August 24, 2015
Instagram just turned on its API (application programming interface) for ads, and some experts are calling it the next step in advertising’s digital evolution. Before, advertising on Facebook-owned Instagram was a complex process. Now, any potential advertiser can simply buy an ad on Instagram using online ad-buying tools from Instagram partners. What makes this new process interesting to advertisers is an estimated 44 percent of Instagram’s 300 million users are in the coveted 18-29 year old demographic.
“Thanks in part to the new API, Instagram’s current mobile ad revenue of $595 million a year is expected to rocket to $2.8 billion by 2017 — leaving even giants like Twitter and Google in the rearview mirror in the U.S. market,” reports Re/code, which notes that the number of active users on Instagram have passed Twitter and LinkedIn, making it second only to its parent company Facebook.
Previously, advertising on Instagram wasn’t easy or cheap. Prices were set at a minimum of $200,000, and advertisers had to negotiate with an Instagram salesperson and then await final approval. Despite the fact that Instagram’s visual ecosystem meant users recall at 2.8 times higher than traditional ads, “few businesses had the resources, or patience, to make Instagram part of their ad campaigns,” says Re/code.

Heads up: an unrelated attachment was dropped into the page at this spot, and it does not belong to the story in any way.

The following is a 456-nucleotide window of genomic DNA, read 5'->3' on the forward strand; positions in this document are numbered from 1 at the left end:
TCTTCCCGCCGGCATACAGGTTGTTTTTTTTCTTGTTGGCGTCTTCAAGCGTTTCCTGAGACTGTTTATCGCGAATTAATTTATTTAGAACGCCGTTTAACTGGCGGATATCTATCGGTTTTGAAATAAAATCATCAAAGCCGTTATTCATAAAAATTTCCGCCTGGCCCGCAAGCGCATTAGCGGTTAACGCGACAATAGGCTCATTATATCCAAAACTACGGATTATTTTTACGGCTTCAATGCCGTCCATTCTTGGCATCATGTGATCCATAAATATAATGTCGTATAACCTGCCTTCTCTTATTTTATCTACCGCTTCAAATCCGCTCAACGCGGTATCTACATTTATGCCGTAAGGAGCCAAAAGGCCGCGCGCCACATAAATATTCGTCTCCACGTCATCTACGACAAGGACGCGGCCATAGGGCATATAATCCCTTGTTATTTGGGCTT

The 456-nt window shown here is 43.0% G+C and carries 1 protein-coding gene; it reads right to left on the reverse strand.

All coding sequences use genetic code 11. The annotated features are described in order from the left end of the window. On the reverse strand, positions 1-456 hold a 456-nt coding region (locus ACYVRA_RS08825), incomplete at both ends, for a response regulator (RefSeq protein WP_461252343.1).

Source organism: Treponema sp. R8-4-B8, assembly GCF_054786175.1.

Instagram’s youthful demographic is part of the appeal to advertisers, but so is growth; the company posted 50 percent growth in 2014 as compared to Twitter and Facebook whose growth has flattened. Now that advertisers can create and place an ad through third party sites, without the need to speak with a dedicated salesperson or pass Instagram approval, says Re/code, they will have “the ability to automate and scale the ad-buying process” as well as more meaningfully compare results with other digital advertising buys.
And it doesn’t hurt to be owned by Facebook, whose advertising marketplace grew to $125 billion a year after its own API launch in 2011. Re/code notes that Instagram will be able to benefit from the “data treasure trove” so successfully collected by Facebook.